All of the interviewees in the report said that work was the central focus. “Rather than being treated with dignity and respect as valuable participants in a ‘mutually rewarding’ cultural exchange program,” the report notes, “many au pairs are treated as underpaid domestic workers, or worse.” The authors of the report spoke to numerous au pairs who said they were coerced into working longer hours and doing more tasks than they are supposed to do, some of them cleaning and cooking for the entire family.
Since she worked in hospitality in Mexico, Abril Johnson-Nieves was eager to improve her English through the au pair program. But when she got to Boston, she found that caring for triplet toddlers consumed almost all of her time and energy. “My host parents’ expectations were very high,” she said on a call with the media on Monday. They demanded that she teach the children a specific curriculum, as well as take care of other household chores like doing laundry or walking the dog. “I was always asked to do a little bit more or stay a little bit longer,” she said. Yet she wasn’t paid any overtime pay. “I think a lot of American families see us only as a cheap child care option,” she said.
Some host families offer to pay extra for working longer than the maximum 45 hours a week, but even so most didn’t meet overtime requirements. Of those interviewed for the report, 86 percent of the au pairs said they worked overtime, yet 64 percent were never paid extra.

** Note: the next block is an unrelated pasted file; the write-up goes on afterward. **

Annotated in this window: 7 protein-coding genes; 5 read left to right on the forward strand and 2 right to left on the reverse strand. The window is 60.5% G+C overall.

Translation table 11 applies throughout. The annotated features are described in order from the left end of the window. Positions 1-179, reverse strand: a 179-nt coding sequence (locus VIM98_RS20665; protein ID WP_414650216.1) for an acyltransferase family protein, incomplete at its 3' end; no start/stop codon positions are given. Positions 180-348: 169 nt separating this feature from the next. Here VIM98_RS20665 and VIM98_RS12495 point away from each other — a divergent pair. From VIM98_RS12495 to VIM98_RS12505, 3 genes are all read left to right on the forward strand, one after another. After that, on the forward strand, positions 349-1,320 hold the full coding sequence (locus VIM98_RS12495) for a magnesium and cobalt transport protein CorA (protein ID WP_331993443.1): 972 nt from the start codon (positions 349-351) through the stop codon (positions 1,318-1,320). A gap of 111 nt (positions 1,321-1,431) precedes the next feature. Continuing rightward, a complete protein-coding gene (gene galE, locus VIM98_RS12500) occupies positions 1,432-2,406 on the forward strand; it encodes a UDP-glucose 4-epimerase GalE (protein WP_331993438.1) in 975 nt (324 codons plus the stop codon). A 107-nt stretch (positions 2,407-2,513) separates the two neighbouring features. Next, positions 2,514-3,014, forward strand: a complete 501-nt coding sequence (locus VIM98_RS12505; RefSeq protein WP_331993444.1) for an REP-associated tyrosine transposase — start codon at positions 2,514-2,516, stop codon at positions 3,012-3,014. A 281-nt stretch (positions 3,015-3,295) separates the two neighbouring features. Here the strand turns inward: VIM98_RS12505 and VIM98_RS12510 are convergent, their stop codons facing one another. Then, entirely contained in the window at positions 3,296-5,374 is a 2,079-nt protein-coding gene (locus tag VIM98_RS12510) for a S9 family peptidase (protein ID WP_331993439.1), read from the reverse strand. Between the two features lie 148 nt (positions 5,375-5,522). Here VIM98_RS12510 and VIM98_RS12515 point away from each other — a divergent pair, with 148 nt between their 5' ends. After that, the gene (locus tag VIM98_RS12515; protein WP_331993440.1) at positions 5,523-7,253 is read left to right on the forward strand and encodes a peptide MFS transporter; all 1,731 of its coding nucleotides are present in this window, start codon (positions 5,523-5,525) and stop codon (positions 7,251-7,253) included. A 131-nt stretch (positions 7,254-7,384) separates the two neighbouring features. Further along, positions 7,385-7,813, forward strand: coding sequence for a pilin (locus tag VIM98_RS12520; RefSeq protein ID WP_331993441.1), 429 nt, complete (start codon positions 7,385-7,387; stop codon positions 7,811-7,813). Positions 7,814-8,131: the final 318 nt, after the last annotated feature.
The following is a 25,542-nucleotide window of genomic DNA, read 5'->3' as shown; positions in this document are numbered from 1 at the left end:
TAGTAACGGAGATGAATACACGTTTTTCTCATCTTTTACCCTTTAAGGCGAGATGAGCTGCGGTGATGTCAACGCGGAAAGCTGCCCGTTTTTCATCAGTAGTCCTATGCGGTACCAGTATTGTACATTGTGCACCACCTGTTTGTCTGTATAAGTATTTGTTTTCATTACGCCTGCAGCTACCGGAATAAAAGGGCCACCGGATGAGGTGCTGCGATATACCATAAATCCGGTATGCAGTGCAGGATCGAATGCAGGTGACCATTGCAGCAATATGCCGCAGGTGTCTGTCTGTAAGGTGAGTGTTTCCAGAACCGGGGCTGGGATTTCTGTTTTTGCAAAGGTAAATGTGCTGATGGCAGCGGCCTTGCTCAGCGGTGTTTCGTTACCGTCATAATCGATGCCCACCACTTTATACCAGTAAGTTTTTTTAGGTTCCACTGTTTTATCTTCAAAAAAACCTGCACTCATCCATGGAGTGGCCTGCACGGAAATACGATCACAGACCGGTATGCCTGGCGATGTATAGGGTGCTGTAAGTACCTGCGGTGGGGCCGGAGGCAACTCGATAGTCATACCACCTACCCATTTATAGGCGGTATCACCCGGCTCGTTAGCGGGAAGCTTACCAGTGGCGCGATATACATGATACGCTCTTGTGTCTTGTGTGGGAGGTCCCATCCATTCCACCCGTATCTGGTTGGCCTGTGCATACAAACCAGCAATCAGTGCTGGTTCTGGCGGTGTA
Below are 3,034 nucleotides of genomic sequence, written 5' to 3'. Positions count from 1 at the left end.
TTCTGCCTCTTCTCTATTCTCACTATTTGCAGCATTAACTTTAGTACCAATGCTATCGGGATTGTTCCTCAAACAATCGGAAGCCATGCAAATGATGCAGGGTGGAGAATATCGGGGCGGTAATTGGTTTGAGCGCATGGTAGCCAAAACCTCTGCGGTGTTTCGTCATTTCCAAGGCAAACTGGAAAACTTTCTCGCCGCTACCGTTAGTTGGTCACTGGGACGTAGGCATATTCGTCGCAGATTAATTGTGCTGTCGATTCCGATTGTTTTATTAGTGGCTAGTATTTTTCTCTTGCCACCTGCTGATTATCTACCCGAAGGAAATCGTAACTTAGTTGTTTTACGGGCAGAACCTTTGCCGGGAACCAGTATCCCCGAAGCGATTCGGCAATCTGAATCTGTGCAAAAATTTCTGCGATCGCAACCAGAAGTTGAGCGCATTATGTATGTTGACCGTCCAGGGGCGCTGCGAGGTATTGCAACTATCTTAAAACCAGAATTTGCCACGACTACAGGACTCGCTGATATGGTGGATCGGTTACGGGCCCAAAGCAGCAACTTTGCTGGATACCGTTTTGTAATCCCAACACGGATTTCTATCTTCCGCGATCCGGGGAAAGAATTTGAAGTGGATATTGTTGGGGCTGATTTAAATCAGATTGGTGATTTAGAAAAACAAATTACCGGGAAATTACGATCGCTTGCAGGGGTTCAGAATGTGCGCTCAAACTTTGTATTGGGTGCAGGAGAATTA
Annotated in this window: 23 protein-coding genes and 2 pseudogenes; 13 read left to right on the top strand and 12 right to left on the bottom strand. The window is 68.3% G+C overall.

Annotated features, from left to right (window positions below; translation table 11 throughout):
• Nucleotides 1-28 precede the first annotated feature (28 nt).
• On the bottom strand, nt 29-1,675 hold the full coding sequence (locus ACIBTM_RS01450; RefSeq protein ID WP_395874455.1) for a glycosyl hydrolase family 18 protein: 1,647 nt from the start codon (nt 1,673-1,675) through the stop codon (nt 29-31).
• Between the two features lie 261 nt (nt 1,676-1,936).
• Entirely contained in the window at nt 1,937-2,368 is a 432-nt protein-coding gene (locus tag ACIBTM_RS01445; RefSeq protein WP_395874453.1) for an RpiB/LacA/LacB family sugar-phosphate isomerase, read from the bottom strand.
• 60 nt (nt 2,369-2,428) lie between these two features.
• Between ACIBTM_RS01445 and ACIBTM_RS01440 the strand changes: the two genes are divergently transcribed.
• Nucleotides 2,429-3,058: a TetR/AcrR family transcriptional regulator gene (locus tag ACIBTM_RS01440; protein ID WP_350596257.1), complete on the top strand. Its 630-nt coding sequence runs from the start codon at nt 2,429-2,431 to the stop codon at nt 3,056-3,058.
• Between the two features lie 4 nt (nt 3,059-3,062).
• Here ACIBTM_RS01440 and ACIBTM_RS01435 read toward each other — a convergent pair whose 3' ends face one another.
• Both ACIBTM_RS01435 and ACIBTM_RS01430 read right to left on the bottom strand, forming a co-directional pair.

Instead, most au pairs are paid below the minimum wage. Although they are in theory entitled to be paid at least minimum wage in the state they work in, sponsor agencies allow families to pay a stipend of $195.75 a week, which is supposedly minimum wage minus the cost of room and board. That works out to just $4.35 an hour.
Thaty Oliveira wanted to leave her home country of Brazil to study English abroad, so she saved up to enter an au pair program. She found herself caring for a 3-year-old child for that low pay. It was only when she left the program and became a professional nanny that she realized how little it was. Now she owns her own business and makes more than $35 an hour. “As both an au pair and nanny I have watched and fed children, I’ve taught them new words, taught them how to read, done arts and crafts,” she said on the media call. “I support their whole development: physical, cognitive, and social-emotional.”
Through the J-1 program, “au pairs are sold an experience, and families are sold cheap labor,” the report states.
It costs a pretty penny, however, for the privilege of enrolling in the au pair program. Almost half of the interviewed au pairs reported paying recruiters between $1,500 and $2,500 in fees.
“As au pairs we have to pay the program to be able to travel with them,” Camila noted. “We borrow money in our countries to be able to come.”
While some of that goes toward the necessary paperwork, much of it is pocketed by the agencies themselves. For example, most of InterExchange’s funding, which adds to its nearly $26 million in assets, comes from host family fees. Many au pairs, like Camila, end up taking out loans to cover these fees, which can add pressure to remain in negative situations until they can earn enough money to cover the cost.
Au pairs also report widespread mistreatment. Some host families only offered them shared or inadequate places to sleep, while others refused to buy their au pairs fresh food and made them instead eat leftovers. One au pair said her host family made her eat food she was allergic to and made her sleep in a cold basement that served as the children’s and dog’s play area. Au pairs also report experiencing discrimination and emotional and verbal abuse, including racial and sexual harassment. “Abusive circumstances like these caused several of the au pairs to suffer short- and long-term emotional and psychological harm,” the report states.